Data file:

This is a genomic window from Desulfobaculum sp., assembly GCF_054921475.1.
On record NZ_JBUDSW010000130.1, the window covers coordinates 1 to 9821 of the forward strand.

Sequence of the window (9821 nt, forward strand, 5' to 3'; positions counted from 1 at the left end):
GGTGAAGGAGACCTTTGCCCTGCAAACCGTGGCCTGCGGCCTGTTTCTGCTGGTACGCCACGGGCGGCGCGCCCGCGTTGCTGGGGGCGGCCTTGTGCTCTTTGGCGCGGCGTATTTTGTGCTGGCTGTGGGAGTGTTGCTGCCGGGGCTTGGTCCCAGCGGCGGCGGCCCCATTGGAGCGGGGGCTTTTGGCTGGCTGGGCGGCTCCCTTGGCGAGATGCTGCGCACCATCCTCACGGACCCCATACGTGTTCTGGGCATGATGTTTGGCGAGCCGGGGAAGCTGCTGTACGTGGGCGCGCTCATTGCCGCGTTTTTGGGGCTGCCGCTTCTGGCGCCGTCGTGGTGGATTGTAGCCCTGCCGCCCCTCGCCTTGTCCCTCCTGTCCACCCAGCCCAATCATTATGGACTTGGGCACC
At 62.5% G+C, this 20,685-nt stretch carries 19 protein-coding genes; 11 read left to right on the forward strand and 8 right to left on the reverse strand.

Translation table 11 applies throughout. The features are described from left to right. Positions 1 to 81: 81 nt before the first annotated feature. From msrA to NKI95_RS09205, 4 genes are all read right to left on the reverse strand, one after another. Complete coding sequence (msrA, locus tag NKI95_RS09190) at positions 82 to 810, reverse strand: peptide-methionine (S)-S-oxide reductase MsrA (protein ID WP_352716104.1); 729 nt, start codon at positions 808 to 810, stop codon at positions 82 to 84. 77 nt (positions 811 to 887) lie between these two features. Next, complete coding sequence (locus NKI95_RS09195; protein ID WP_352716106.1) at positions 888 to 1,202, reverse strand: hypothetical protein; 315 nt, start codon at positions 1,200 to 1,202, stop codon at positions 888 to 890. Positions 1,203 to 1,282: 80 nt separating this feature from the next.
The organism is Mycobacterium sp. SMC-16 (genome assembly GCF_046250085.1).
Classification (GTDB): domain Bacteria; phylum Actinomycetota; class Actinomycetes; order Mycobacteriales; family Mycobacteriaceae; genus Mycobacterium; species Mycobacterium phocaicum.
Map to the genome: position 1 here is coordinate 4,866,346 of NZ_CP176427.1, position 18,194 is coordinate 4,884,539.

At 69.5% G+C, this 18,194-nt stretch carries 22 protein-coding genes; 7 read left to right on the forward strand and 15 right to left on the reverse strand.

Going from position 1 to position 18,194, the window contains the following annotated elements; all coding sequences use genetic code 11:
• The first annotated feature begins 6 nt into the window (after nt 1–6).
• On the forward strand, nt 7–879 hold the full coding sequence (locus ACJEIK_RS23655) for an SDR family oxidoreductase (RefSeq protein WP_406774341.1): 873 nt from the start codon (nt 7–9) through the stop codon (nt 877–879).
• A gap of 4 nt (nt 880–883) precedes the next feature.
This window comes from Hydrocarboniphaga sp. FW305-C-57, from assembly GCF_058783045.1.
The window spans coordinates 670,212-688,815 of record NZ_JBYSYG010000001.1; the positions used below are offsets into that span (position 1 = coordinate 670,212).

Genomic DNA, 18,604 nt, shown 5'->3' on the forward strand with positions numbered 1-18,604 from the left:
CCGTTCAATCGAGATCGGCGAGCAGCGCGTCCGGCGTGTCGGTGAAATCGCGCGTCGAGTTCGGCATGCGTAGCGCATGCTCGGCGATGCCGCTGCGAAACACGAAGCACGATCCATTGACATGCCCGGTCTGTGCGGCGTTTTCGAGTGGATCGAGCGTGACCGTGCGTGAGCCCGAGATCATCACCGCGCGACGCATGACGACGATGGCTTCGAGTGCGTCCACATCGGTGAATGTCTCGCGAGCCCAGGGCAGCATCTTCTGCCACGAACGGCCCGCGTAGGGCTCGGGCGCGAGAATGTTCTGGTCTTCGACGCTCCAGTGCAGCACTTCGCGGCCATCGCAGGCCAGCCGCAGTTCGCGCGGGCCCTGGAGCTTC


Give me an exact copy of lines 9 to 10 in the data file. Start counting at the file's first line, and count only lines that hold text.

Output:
Map to the genome: position 1 here is coordinate 4,866,346 of NZ_CP176427.1, position 18,194 is coordinate 4,884,539.

At 69.5% G+C, this 18,194-nt stretch carries 22 protein-coding genes; 7 read left to right on the forward strand and 15 right to left on the reverse strand.